Exploring natural nut butter

Nuts have always been a favorite food of mine. They’re a great, versatile snack that packs a lot of protein and omega 6 essential fatty acids. I think I get my fondness for mixed nuts from my dad. Every holiday we’d buy him a giant canister of nuts and he’d sit back in his recliner and snack out of the container like it was a bag of popcorn. 🙂

Lately I’ve been partial to packing unsalted nuts as a snack and dipping apples and celery in almond butter.

One of my favorite things at Whole Foods are the machines that let you grind your own nut butter. I wish every grocery store had these. There’s something wonderful about warm, freshly ground nut butter. I suppose it has the same appeal as freshly ground coffee. It’s so good because it’s fresh!

I took a picture of me grinding some almond butter (well, pushing a button and letting the machine grind it, I should say). 😉


There are two other machines to the left of this one that grind cashews and peanuts too. I haven’t eaten many peanut products in the past month and a half. I’m still reading up on peanuts health advantages and disadvantages. From what I’ve read so far, peanuts seem to be okay in moderation. As long as you eat peanuts that are unsalted and not roasted in vegetable oils, they seem fine. But there are some factors to consider:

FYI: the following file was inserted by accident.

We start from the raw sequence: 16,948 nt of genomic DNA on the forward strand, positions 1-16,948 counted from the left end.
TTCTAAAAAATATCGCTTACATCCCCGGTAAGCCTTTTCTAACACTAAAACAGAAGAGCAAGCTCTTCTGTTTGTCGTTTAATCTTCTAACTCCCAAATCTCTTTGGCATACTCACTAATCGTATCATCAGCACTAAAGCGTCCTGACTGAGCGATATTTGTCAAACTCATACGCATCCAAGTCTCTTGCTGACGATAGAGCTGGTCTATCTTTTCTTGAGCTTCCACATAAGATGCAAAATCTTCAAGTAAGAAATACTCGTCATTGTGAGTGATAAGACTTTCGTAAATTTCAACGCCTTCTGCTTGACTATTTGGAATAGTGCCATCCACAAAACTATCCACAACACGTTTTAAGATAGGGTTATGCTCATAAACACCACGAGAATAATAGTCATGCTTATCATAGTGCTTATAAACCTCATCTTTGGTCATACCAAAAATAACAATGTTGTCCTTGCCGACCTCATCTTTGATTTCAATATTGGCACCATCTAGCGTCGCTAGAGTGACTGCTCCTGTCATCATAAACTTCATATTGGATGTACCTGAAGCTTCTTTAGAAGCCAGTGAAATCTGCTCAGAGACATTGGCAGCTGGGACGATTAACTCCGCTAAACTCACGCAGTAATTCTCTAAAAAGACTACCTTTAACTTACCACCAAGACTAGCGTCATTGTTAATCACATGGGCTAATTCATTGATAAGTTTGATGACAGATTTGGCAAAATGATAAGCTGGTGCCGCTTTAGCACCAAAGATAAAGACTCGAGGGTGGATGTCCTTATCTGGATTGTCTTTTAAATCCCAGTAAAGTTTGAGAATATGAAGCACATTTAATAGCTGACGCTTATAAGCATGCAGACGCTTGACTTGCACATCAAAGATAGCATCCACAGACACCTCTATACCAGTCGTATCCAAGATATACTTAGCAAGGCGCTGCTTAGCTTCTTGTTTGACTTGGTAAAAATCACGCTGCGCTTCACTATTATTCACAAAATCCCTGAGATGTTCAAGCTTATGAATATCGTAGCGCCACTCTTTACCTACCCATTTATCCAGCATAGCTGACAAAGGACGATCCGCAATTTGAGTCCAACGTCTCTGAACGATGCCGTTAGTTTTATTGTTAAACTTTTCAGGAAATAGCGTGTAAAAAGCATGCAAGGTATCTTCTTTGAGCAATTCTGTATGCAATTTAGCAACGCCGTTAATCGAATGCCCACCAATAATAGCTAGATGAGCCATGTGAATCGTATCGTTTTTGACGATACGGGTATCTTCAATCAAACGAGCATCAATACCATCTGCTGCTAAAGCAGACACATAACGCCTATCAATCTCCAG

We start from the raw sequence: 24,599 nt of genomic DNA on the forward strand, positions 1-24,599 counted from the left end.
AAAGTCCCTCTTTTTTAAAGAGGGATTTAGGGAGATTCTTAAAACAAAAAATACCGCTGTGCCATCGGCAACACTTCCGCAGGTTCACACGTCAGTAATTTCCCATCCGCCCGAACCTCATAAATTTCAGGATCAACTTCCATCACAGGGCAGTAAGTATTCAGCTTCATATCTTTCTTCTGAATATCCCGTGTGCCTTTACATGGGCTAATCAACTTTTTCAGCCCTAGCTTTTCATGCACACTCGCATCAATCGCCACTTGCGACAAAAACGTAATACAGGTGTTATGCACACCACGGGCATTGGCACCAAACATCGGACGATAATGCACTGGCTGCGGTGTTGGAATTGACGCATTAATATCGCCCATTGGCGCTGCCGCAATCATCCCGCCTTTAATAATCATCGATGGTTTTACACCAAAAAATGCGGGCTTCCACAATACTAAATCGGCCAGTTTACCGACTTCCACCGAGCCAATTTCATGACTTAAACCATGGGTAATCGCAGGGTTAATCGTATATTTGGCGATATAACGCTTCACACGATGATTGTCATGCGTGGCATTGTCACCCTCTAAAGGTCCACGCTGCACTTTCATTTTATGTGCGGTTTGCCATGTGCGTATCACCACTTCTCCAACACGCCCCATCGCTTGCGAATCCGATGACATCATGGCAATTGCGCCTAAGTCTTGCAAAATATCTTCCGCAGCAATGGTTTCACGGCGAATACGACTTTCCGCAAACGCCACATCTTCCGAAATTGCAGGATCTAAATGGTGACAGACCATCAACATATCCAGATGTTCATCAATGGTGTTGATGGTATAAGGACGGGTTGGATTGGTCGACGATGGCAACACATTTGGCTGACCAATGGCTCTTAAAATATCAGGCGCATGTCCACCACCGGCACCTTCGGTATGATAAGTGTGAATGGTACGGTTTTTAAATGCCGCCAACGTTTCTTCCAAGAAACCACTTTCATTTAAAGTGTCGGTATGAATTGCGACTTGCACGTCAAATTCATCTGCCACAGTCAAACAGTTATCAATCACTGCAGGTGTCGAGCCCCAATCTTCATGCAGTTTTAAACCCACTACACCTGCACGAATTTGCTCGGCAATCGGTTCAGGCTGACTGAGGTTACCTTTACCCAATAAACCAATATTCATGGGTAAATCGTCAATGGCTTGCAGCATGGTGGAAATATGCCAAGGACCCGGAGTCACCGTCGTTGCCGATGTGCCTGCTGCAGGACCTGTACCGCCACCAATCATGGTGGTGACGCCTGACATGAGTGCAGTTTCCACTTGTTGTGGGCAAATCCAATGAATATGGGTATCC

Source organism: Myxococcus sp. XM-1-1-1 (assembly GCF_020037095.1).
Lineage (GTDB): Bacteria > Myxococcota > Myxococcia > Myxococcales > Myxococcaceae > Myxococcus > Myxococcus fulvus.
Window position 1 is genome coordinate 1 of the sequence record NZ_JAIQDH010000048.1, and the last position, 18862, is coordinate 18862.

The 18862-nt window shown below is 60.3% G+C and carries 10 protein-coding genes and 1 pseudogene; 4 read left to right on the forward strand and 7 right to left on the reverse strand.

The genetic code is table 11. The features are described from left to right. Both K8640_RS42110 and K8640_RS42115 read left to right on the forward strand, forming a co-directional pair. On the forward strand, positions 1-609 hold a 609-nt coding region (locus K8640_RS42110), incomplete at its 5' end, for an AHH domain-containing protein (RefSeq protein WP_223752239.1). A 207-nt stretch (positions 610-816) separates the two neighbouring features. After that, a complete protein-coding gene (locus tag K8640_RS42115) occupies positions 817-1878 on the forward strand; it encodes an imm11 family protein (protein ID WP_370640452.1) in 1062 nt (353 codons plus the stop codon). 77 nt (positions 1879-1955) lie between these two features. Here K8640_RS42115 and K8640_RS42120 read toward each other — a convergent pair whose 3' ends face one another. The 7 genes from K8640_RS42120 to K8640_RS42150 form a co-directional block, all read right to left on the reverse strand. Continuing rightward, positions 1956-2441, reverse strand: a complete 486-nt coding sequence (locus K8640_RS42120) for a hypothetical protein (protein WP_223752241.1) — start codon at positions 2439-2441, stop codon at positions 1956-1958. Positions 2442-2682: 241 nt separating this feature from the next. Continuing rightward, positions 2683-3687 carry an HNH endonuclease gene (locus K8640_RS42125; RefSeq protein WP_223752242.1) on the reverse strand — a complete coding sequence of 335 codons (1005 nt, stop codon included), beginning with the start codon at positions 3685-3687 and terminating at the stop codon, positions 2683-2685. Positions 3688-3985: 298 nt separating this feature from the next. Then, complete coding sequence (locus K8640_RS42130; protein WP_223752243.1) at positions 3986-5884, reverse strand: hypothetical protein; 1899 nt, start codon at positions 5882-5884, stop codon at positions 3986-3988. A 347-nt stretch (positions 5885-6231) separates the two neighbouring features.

Before distribution, raw peanuts can be contaminated with the mold Aspergillus flavus, which produces a cancer-causing substance called aflatoxin. Every truckload of peanuts is supposed to be checked for the mold and if higher than normal levels are found, the truckload is rejected. The mold level is also reduced through the peanut cooking process. Almonds are also at risk for being contaminated by the mold. As long as the nuts are cooked and handled properly, I don’t feel the mold poses a huge threat though.

The other downside to peanuts is that they contain a lectin called agglutinin which may disturb the stomach lining and wear it down overtime. This is bad because it can contribute to “leaky gut syndrome” in which food passes through the stomach lining into the blood stream and cause issues with allergies, inflammation, etc…

The thing is, many foods contain lectins. Legumes, like peanuts, happen to be high in lectins and that is why Paleo likes to cut them out.

There’s so much to know about the foods we consume. It’s overwhelming, but fascinating at the same time, to read the facts and weigh your options to make healthy decisions.


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